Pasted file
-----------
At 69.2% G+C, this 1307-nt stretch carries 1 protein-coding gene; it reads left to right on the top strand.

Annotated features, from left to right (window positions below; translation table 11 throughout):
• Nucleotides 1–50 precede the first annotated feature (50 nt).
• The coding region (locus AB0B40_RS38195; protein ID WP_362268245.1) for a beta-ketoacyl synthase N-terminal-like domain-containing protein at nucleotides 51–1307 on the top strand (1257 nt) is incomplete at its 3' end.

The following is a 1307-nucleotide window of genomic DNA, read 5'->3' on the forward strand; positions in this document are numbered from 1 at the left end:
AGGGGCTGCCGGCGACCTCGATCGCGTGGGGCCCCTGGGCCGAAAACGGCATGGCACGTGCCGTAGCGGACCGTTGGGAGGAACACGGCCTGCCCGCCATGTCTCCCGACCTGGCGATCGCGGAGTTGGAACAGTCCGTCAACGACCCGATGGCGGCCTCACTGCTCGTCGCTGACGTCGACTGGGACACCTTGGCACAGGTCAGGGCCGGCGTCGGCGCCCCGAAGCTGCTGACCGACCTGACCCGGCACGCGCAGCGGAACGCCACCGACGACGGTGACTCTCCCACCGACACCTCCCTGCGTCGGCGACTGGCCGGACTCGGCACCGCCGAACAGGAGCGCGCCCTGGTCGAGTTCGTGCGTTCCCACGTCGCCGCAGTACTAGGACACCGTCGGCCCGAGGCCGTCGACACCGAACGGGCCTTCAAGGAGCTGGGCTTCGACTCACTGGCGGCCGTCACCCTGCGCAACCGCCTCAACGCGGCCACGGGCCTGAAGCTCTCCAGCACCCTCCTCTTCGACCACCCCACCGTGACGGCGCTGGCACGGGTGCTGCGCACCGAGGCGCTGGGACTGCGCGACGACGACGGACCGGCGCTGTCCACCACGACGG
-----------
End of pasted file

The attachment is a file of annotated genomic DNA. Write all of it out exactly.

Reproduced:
At 69.2% G+C, this 1307-nt stretch carries 1 protein-coding gene; it reads left to right on the top strand.

Annotated features, from left to right (window positions below; translation table 11 throughout):
• Nucleotides 1–50 precede the first annotated feature (50 nt).
• The coding region (locus AB0B40_RS38195; protein ID WP_362268245.1) for a beta-ketoacyl synthase N-terminal-like domain-containing protein at nucleotides 51–1307 on the top strand (1257 nt) is incomplete at its 3' end.

The following is a 1307-nucleotide window of genomic DNA, read 5'->3' on the forward strand; positions in this document are numbered from 1 at the left end:
AGGGGCTGCCGGCGACCTCGATCGCGTGGGGCCCCTGGGCCGAAAACGGCATGGCACGTGCCGTAGCGGACCGTTGGGAGGAACACGGCCTGCCCGCCATGTCTCCCGACCTGGCGATCGCGGAGTTGGAACAGTCCGTCAACGACCCGATGGCGGCCTCACTGCTCGTCGCTGACGTCGACTGGGACACCTTGGCACAGGTCAGGGCCGGCGTCGGCGCCCCGAAGCTGCTGACCGACCTGACCCGGCACGCGCAGCGGAACGCCACCGACGACGGTGACTCTCCCACCGACACCTCCCTGCGTCGGCGACTGGCCGGACTCGGCACCGCCGAACAGGAGCGCGCCCTGGTCGAGTTCGTGCGTTCCCACGTCGCCGCAGTACTAGGACACCGTCGGCCCGAGGCCGTCGACACCGAACGGGCCTTCAAGGAGCTGGGCTTCGACTCACTGGCGGCCGTCACCCTGCGCAACCGCCTCAACGCGGCCACGGGCCTGAAGCTCTCCAGCACCCTCCTCTTCGACCACCCCACCGTGACGGCGCTGGCACGGGTGCTGCGCACCGAGGCGCTGGGACTGCGCGACGACGACGGACCGGCGCTGTCCACCACGACGG